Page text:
Postseason picture:

Nationals pitching coach Steve McCatty believes fewer K's equals more W's, and so far so good

WASHINGTON – The man who oversees baseball's best pitching staff does not care for the position's most glamorous statistic. In fact the thought of it makes Steve McCatty recoil. He crosses his arms. His head shakes. A sour expression crosses his face.

"Strikeouts are bull[bleep]," he says.

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Steve McCatty doesn't want his pitchers trying to strike out every batter. (AP)

He scoffs. Such a waste, he implies.

 It is late in the morning on the last day before the All-Star break and his Washington Nationals pitchers are grabbing their gloves in the clubhouse, heading to the field. He watches as they walk by – Stephen Strasburg with the sizzling fastball, Gio Gonzalez with the swooping curve, Tyler Clippard, who is the current closer – strikeout specialists all should they want to be, and McCatty says the empty swings aren't always worth the effort. He'd rather have a nice, quick ground ball to shortstop.

That seems so much more efficient.

"If you try to strike out every hitter you're going to burn up pitches," says McCatty, the Nationals pitching coach. "Look, just do the math. If you're taking 15-20 pitches to get through every inning that will multiply fast."

He would rather his pitchers let the hitters hit the ball. This is an organizational emphasis of the Nationals. Instead of two strikeouts in an inning, how about just one along with a pop-up to second base? It's just easier, he says.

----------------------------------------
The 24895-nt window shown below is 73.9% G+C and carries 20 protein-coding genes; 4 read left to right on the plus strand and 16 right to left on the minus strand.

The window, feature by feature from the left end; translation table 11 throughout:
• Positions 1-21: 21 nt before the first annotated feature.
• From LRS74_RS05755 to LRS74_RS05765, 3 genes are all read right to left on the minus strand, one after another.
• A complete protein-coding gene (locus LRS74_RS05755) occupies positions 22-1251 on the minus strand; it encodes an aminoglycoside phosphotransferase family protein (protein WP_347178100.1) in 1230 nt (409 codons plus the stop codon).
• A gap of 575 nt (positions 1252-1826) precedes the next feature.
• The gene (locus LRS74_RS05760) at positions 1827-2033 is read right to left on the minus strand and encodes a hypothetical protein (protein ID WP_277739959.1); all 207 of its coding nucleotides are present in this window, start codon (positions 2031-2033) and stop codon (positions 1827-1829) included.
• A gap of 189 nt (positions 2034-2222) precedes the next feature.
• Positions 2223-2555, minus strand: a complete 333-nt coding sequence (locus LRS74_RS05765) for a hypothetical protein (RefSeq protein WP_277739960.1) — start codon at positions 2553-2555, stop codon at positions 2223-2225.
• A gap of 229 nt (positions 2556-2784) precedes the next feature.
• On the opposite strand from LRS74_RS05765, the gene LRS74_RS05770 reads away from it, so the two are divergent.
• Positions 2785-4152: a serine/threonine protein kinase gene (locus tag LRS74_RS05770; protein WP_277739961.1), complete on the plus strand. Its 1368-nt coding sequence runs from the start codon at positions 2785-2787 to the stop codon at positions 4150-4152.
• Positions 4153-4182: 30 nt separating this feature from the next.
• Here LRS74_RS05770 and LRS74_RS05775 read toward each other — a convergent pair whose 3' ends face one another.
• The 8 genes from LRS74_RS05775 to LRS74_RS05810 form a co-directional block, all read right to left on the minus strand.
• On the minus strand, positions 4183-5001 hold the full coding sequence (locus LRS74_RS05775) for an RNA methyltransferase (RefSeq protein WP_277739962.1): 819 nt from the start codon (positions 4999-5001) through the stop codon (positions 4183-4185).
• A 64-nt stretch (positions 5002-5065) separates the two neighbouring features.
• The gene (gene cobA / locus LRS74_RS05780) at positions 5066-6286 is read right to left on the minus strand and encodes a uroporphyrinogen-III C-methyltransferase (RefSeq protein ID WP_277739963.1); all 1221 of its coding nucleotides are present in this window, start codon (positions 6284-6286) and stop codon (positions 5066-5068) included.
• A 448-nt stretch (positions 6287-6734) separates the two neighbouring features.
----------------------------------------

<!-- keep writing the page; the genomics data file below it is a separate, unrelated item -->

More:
The irony of all this is the Nationals do strike people out. They get lots of strikeouts. The team with the National League's best record is also fifth in the majors in strikeouts with 693. Strasburg alone has 128, Gonzalez 118.

But they could probably strike out more. A lot more. Which is where McCatty's words seem to have settled in and Washington's pitching has it unexpectedly in first place in the National League East. McCatty, for instance, was one of the strongest voices pushing Strasburg to stop trying to throw 100 mph and work at a lower, more sustainable figure like 96. The effort needed to throw harder wasn't making Strasburg that much better.

[Also: Tim Brown: Justin Verlander's fastball thrills everyone but NL hitters]

Strasburg's fastball is going to overwhelm most hitters. Why make it more intimidating? The goal, in the end, is to get people out, not make the catcher's glove crack extra hard.

Which is what McCatty keeps trying to say.

If the goal is to get outs, why not get them as quickly as you can?

"The odds are in your favor as a pitcher," he says, pointing out that most hitters fail more than 70 percent of the time. "It's like Las Vegas. If the odds weren't in Las Vegas's favor, the buildings would all be two feet tall."